In July of 1962 a group of scientists arrived in the A’uwẽ (Xavante) aldeia of Wedezé to conduct exhaustive documentation of the Indigenous people who lived there. Among the data they created for their study in human genetics was a set of anthropometric photographs—arresting images of faces, posed at five different angles by a physical anthropologist. Over the ensuing decades, the images traveled from Brazil to Germany to the United States, accruing new scientific and social meanings as they were passed from one research group to another. As researchers used these images to correlate data and enable their repeated study of the community and their descendants, their A’uwẽ hosts developed strategies—including affective labor—to shape scientists’ work for their own political purposes. Facilitating the return of the digitized images between 2015 and 2019, Rosanna Dent participated in this circulation and the beginning of an A’uwẽ project to reclaim these scientific materials. This talk traces the history of this research by posing the question of return: What does A’uwẽ repossession of these images teach us about how to manage and care for the products of mid-century race science? In their transit and use, the photographs tie together generations of researchers and the people they studied. They also mark the persistence and mutation of race and population science into the twenty-first century.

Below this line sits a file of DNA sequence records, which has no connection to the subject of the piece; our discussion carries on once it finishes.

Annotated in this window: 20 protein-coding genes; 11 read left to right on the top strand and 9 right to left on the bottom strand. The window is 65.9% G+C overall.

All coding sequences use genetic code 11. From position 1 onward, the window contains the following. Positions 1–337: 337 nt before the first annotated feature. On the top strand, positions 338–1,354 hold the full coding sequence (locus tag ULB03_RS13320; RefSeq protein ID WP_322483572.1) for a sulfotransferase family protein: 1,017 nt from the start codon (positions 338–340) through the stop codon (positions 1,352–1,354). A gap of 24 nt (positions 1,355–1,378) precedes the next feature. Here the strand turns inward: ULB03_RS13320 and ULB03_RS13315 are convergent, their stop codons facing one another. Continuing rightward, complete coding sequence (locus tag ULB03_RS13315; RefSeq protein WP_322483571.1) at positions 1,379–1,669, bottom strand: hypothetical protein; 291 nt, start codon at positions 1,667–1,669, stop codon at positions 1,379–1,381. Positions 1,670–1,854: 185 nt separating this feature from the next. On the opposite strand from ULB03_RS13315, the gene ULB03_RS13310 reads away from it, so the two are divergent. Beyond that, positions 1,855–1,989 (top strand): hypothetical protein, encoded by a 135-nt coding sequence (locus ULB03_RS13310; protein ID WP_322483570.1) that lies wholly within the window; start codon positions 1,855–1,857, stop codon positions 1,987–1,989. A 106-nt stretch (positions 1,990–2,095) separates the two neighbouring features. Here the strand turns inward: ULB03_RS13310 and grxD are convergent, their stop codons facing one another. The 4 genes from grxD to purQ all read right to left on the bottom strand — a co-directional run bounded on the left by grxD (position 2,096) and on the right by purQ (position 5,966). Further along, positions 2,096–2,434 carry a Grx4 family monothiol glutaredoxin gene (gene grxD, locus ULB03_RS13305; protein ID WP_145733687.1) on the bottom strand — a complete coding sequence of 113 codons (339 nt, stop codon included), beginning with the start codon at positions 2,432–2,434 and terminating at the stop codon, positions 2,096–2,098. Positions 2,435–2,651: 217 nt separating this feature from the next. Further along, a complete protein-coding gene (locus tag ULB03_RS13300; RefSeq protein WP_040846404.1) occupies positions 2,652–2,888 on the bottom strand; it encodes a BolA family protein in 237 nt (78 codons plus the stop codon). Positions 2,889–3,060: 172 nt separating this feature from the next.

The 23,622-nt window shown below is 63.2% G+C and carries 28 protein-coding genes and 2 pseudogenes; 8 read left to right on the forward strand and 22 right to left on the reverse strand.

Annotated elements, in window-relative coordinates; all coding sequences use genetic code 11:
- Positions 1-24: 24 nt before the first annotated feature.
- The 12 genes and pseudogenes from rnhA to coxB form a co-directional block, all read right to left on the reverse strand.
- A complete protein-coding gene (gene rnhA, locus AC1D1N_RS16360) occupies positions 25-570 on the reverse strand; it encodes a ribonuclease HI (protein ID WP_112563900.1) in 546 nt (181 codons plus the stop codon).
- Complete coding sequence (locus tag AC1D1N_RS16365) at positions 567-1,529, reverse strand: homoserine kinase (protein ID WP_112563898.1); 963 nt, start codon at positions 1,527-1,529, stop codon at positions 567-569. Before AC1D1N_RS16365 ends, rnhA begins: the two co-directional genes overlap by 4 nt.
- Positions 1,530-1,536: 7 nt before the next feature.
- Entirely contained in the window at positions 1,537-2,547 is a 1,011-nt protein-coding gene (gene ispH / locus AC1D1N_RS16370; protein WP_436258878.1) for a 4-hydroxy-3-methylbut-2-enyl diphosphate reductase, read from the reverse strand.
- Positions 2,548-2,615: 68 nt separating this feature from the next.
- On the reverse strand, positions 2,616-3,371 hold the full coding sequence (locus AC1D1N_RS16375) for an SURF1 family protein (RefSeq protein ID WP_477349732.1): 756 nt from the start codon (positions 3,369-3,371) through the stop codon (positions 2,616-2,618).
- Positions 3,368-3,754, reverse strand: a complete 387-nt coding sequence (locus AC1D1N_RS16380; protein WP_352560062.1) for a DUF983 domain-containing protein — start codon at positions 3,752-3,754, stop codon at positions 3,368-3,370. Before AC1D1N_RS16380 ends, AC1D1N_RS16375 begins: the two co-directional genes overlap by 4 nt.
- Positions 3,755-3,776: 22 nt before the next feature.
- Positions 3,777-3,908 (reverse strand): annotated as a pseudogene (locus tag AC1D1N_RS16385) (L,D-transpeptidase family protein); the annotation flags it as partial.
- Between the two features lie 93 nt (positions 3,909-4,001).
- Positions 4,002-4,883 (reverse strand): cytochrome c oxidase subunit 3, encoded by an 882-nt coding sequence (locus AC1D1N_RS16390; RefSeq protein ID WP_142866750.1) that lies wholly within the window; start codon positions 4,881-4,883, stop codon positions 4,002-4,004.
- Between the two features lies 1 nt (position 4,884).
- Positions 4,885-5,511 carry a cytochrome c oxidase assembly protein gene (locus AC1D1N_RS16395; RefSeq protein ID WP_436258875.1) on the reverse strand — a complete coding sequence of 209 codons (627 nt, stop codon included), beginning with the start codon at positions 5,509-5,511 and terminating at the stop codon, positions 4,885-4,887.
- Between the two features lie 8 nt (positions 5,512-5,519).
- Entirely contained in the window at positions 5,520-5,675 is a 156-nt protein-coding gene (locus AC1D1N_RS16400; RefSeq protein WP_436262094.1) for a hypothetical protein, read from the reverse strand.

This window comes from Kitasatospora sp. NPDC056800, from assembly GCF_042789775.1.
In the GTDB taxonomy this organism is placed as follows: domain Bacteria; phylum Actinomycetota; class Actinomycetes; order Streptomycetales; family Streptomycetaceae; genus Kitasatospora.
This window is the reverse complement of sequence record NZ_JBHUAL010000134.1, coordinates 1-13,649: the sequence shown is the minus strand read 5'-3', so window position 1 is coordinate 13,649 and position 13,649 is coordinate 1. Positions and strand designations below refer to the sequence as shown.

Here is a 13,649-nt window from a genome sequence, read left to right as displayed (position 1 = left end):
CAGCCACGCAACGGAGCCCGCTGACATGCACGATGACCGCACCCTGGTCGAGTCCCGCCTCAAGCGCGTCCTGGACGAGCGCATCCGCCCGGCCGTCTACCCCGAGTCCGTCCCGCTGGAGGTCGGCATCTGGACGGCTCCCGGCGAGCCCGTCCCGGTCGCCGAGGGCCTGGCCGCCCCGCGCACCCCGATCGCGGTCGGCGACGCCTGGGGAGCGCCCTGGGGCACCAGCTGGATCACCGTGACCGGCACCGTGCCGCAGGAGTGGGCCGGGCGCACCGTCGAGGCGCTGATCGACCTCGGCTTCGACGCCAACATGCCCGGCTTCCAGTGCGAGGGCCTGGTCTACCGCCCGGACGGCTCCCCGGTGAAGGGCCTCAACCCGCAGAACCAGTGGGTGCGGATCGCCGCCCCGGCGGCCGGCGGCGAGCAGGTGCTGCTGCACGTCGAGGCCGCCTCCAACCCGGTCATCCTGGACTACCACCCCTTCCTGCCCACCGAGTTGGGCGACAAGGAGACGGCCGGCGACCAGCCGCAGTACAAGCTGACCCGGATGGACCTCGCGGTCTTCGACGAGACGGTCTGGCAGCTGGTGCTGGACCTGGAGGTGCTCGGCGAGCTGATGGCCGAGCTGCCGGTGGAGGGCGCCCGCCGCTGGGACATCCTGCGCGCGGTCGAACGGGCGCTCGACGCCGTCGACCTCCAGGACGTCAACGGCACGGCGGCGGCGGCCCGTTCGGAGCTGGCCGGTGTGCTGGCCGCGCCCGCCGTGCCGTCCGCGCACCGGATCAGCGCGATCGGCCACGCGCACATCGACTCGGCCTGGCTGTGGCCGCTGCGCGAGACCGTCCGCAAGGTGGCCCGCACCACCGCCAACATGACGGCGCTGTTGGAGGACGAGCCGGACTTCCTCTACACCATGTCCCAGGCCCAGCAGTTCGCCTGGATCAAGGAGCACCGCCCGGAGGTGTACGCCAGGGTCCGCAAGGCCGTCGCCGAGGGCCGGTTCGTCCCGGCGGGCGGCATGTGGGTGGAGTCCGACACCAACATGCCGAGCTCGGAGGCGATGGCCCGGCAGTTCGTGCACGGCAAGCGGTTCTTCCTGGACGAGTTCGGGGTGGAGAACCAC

Rosanna Dent, Assistant Professor of History at the New Jersey Institute of Technology
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